The focus of diagnostic radiology training is on creating competent professionals, whereas confidence and its calibration receive less attention. Appropriate confidence is critical for patient care both during and after training. Overconfidence can adversely affect patient care and underconfidence can create excessive costs. We reviewed the psychology and medical literature pertaining to confidence and competence to collect insights and best practices from the psychology and medical literature on confidence and apply them to radiology training. People are rarely accurate in assessments of their own competence. Among physicians, the correlation between perceived abilities and external assessments of those abilities is weak. Overconfidence is more prevalent than underconfidence, particularly at lower levels of competence. On the individual level, confidence can be calibrated to a more appropriate level through efforts to increase competence, including sub-specialization, and by gaining a better understanding of metacognitive processes. With feedback, high-fidelity simulation has the potential to improve both competence and metacognition. On the system level, systems that facilitate access to follow-up imaging, pathology, and clinical outcomes can help close the gap between perceived and actual performance. Appropriate matching of trainee confidence and competence should be a goal of radiology residency and fellowship training to help mitigate the adverse effects of both overconfidence and underconfidence during training and independent practice.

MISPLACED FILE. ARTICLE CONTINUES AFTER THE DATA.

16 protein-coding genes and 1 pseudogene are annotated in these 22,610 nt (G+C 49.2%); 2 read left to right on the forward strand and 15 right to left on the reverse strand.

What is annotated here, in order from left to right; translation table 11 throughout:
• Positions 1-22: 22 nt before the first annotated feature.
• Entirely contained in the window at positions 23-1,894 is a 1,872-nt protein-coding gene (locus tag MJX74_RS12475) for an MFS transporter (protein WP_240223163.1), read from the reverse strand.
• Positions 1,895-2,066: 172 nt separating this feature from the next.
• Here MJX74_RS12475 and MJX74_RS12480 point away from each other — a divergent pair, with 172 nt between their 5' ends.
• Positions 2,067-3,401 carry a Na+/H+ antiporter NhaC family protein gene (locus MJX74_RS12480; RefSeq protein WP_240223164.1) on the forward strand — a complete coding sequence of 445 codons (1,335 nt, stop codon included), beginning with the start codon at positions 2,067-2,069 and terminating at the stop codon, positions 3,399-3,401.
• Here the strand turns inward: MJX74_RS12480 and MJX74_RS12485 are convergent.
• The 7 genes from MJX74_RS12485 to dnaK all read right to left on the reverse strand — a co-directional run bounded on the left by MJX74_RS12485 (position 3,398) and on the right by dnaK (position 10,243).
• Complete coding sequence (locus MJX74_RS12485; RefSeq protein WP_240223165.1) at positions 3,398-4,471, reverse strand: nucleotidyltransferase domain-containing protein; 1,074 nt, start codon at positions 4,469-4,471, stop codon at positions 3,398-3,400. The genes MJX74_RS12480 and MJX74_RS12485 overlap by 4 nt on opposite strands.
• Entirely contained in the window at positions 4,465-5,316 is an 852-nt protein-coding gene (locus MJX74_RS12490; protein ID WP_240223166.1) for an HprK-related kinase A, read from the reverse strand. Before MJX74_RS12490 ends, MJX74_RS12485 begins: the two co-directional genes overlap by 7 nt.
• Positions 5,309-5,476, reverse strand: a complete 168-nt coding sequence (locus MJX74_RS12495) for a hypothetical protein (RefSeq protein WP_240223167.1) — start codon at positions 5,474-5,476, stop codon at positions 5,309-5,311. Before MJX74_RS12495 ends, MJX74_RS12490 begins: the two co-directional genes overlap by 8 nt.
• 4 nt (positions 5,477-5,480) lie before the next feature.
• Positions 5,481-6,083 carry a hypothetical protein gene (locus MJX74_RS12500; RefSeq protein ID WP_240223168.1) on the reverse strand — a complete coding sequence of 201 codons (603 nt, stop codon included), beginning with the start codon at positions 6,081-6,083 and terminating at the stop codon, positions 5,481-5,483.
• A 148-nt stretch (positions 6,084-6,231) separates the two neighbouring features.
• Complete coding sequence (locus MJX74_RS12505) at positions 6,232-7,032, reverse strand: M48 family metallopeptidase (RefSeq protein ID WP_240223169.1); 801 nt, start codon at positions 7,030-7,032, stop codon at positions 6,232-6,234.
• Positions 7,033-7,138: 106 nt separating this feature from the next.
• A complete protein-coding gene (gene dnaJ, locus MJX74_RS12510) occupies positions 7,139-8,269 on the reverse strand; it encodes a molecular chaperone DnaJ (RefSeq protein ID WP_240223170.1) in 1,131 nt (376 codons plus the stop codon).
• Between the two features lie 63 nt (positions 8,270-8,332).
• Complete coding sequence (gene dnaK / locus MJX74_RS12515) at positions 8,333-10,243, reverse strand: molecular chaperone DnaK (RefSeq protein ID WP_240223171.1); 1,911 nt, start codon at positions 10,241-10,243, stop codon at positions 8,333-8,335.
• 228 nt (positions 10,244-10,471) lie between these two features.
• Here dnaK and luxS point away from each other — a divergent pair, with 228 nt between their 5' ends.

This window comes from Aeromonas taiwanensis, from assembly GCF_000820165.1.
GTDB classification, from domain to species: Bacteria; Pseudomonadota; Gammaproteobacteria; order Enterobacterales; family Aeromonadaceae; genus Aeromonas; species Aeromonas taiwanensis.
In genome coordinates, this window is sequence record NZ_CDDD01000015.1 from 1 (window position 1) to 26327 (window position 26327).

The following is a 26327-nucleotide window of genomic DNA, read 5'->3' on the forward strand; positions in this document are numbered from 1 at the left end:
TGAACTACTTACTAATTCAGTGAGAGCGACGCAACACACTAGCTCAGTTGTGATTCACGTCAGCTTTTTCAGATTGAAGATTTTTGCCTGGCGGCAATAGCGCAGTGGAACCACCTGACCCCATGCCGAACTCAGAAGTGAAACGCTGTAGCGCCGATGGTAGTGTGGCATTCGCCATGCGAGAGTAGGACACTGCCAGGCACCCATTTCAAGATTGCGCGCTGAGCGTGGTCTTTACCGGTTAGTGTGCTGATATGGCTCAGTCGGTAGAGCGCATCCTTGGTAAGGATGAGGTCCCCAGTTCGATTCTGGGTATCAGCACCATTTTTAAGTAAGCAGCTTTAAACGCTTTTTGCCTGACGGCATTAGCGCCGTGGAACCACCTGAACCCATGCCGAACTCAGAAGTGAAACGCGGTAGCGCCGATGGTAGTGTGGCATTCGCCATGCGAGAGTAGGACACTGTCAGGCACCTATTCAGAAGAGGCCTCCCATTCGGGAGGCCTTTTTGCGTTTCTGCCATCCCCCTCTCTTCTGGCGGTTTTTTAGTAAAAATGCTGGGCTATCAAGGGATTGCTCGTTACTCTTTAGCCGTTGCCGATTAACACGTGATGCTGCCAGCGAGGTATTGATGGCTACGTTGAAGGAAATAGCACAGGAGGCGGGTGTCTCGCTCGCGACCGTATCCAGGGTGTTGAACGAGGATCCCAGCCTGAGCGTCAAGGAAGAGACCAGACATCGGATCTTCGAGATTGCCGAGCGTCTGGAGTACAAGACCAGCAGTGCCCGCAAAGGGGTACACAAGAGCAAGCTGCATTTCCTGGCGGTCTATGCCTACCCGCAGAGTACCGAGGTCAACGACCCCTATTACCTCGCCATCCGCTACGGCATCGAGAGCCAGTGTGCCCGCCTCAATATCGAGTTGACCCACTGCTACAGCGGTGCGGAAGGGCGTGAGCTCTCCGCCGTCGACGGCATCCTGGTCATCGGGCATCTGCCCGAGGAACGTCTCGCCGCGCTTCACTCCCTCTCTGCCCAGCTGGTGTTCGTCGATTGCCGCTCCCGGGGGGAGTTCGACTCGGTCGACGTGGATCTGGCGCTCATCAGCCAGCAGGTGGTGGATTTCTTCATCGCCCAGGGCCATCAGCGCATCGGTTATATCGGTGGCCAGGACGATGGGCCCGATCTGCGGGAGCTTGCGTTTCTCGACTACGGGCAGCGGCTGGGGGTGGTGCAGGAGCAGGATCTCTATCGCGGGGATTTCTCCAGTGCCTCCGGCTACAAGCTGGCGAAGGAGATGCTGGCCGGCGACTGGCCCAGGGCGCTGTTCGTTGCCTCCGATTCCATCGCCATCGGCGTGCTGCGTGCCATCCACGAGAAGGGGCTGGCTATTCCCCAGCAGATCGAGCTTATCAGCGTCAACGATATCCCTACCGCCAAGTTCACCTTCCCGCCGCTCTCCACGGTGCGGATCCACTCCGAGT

|Original language||English (US)|
|Number of pages||11|
|Early online date||Jan 3 2021|
|State||Published - Mar 2022|
ASJC Scopus subject areas
- Radiology Nuclear Medicine and imaging